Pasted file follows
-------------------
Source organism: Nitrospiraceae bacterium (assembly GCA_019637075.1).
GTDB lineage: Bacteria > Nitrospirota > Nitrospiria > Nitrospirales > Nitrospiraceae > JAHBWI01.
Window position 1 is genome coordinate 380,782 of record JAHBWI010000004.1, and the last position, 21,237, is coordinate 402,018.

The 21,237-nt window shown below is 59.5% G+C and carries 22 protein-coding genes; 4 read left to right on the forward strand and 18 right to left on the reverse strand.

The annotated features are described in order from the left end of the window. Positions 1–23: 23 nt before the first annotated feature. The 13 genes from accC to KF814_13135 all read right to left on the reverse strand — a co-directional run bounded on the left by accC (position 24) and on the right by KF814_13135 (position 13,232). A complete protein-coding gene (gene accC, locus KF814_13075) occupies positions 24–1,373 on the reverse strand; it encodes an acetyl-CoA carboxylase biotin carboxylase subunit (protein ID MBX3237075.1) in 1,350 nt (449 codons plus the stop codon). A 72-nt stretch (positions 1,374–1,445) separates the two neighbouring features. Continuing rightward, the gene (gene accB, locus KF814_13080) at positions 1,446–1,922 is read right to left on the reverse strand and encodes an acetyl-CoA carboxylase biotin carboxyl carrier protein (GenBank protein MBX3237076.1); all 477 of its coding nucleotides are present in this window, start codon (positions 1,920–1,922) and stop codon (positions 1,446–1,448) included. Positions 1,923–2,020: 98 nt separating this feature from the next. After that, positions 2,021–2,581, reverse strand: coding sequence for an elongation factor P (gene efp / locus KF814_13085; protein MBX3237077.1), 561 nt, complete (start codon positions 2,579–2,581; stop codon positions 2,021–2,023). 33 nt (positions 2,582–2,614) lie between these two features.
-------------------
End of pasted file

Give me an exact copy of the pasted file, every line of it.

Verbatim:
Source organism: Nitrospiraceae bacterium (assembly GCA_019637075.1).
GTDB lineage: Bacteria > Nitrospirota > Nitrospiria > Nitrospirales > Nitrospiraceae > JAHBWI01.
Window position 1 is genome coordinate 380,782 of record JAHBWI010000004.1, and the last position, 21,237, is coordinate 402,018.

The 21,237-nt window shown below is 59.5% G+C and carries 22 protein-coding genes; 4 read left to right on the forward strand and 18 right to left on the reverse strand.

The annotated features are described in order from the left end of the window. Positions 1–23: 23 nt before the first annotated feature. The 13 genes from accC to KF814_13135 all read right to left on the reverse strand — a co-directional run bounded on the left by accC (position 24) and on the right by KF814_13135 (position 13,232). A complete protein-coding gene (gene accC, locus KF814_13075) occupies positions 24–1,373 on the reverse strand; it encodes an acetyl-CoA carboxylase biotin carboxylase subunit (protein ID MBX3237075.1) in 1,350 nt (449 codons plus the stop codon). A 72-nt stretch (positions 1,374–1,445) separates the two neighbouring features. Continuing rightward, the gene (gene accB, locus KF814_13080) at positions 1,446–1,922 is read right to left on the reverse strand and encodes an acetyl-CoA carboxylase biotin carboxyl carrier protein (GenBank protein MBX3237076.1); all 477 of its coding nucleotides are present in this window, start codon (positions 1,920–1,922) and stop codon (positions 1,446–1,448) included. Positions 1,923–2,020: 98 nt separating this feature from the next. After that, positions 2,021–2,581, reverse strand: coding sequence for an elongation factor P (gene efp / locus KF814_13085; protein MBX3237077.1), 561 nt, complete (start codon positions 2,579–2,581; stop codon positions 2,021–2,023). 33 nt (positions 2,582–2,614) lie between these two features.